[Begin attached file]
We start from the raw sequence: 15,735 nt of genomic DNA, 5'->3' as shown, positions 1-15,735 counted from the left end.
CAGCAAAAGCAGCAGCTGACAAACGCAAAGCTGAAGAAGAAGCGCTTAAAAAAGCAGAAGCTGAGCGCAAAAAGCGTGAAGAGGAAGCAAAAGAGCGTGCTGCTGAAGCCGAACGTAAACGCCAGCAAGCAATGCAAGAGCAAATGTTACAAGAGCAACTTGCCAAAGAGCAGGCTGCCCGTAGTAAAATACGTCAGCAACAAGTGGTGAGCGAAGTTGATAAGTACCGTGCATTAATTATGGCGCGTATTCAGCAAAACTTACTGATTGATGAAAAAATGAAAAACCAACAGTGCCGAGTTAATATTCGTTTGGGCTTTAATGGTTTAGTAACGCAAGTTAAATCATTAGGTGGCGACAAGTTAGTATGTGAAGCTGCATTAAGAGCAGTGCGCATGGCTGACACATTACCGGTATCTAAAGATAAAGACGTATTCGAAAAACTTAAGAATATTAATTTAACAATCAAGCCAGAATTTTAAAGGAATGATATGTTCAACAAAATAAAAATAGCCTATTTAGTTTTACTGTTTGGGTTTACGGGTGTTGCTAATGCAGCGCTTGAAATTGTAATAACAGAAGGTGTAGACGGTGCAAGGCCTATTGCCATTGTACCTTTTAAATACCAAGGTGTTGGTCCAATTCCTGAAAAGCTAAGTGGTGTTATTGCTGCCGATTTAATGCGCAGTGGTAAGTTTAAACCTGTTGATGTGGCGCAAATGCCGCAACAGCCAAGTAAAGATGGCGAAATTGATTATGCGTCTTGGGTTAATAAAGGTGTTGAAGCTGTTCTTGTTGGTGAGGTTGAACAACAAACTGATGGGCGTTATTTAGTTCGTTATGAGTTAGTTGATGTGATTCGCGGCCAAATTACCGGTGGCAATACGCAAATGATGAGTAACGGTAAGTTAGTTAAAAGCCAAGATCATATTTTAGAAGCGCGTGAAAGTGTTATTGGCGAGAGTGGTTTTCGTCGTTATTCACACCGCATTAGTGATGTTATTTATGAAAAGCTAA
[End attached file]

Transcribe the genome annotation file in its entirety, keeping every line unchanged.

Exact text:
We start from the raw sequence: 15,735 nt of genomic DNA, 5'->3' as shown, positions 1-15,735 counted from the left end.
CAGCAAAAGCAGCAGCTGACAAACGCAAAGCTGAAGAAGAAGCGCTTAAAAAAGCAGAAGCTGAGCGCAAAAAGCGTGAAGAGGAAGCAAAAGAGCGTGCTGCTGAAGCCGAACGTAAACGCCAGCAAGCAATGCAAGAGCAAATGTTACAAGAGCAACTTGCCAAAGAGCAGGCTGCCCGTAGTAAAATACGTCAGCAACAAGTGGTGAGCGAAGTTGATAAGTACCGTGCATTAATTATGGCGCGTATTCAGCAAAACTTACTGATTGATGAAAAAATGAAAAACCAACAGTGCCGAGTTAATATTCGTTTGGGCTTTAATGGTTTAGTAACGCAAGTTAAATCATTAGGTGGCGACAAGTTAGTATGTGAAGCTGCATTAAGAGCAGTGCGCATGGCTGACACATTACCGGTATCTAAAGATAAAGACGTATTCGAAAAACTTAAGAATATTAATTTAACAATCAAGCCAGAATTTTAAAGGAATGATATGTTCAACAAAATAAAAATAGCCTATTTAGTTTTACTGTTTGGGTTTACGGGTGTTGCTAATGCAGCGCTTGAAATTGTAATAACAGAAGGTGTAGACGGTGCAAGGCCTATTGCCATTGTACCTTTTAAATACCAAGGTGTTGGTCCAATTCCTGAAAAGCTAAGTGGTGTTATTGCTGCCGATTTAATGCGCAGTGGTAAGTTTAAACCTGTTGATGTGGCGCAAATGCCGCAACAGCCAAGTAAAGATGGCGAAATTGATTATGCGTCTTGGGTTAATAAAGGTGTTGAAGCTGTTCTTGTTGGTGAGGTTGAACAACAAACTGATGGGCGTTATTTAGTTCGTTATGAGTTAGTTGATGTGATTCGCGGCCAAATTACCGGTGGCAATACGCAAATGATGAGTAACGGTAAGTTAGTTAAAAGCCAAGATCATATTTTAGAAGCGCGTGAAAGTGTTATTGGCGAGAGTGGTTTTCGTCGTTATTCACACCGCATTAGTGATGTTATTTATGAAAAGCTAA